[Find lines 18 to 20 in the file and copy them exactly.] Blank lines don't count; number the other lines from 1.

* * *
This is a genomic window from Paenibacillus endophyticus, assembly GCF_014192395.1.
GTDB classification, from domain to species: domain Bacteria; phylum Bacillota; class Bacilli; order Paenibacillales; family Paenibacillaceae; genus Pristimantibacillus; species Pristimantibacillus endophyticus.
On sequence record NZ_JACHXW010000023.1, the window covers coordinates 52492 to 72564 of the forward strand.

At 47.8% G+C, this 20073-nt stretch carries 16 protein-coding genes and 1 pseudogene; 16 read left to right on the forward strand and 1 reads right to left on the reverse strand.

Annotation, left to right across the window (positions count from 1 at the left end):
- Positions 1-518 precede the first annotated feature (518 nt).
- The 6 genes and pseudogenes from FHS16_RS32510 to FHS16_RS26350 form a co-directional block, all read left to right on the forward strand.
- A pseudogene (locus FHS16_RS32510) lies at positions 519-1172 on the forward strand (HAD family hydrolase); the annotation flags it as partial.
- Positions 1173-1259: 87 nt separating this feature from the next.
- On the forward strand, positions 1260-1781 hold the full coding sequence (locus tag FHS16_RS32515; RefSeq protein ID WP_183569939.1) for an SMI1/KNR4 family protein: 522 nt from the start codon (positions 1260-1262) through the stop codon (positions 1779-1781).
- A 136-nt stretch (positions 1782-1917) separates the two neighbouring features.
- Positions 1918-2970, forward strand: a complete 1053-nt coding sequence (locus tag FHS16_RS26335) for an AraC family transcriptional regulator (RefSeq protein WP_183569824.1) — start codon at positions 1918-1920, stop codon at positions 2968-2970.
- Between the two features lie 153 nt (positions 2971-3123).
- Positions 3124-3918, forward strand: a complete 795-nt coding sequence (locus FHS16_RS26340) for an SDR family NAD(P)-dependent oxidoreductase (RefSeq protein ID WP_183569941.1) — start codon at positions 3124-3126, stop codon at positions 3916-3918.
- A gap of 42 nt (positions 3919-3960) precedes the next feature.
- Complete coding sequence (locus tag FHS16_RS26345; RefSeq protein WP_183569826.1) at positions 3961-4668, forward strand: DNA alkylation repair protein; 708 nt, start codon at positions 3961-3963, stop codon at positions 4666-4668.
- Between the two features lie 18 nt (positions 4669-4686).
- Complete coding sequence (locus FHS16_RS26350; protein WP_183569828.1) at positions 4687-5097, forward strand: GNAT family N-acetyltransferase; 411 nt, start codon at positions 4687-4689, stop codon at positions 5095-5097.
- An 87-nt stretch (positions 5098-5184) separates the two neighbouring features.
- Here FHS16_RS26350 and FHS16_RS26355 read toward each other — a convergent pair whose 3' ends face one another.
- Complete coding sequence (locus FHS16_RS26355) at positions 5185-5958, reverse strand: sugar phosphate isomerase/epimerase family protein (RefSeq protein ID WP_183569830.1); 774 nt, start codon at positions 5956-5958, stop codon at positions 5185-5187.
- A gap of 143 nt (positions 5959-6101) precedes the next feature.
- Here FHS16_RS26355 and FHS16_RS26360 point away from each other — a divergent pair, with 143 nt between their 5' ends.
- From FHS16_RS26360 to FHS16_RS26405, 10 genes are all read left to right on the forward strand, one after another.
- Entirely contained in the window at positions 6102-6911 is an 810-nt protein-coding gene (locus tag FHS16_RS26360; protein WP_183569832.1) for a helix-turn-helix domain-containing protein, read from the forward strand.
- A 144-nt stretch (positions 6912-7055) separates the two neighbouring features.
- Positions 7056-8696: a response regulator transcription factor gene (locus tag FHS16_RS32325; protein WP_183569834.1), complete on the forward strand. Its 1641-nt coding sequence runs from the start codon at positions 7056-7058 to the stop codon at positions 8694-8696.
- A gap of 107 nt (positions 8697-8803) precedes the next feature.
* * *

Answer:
- Complete coding sequence (locus FHS16_RS26350; protein WP_183569828.1) at positions 4687-5097, forward strand: GNAT family N-acetyltransferase; 411 nt, start codon at positions 4687-4689, stop codon at positions 5095-5097.
- An 87-nt stretch (positions 5098-5184) separates the two neighbouring features.
- Here FHS16_RS26350 and FHS16_RS26355 read toward each other — a convergent pair whose 3' ends face one another.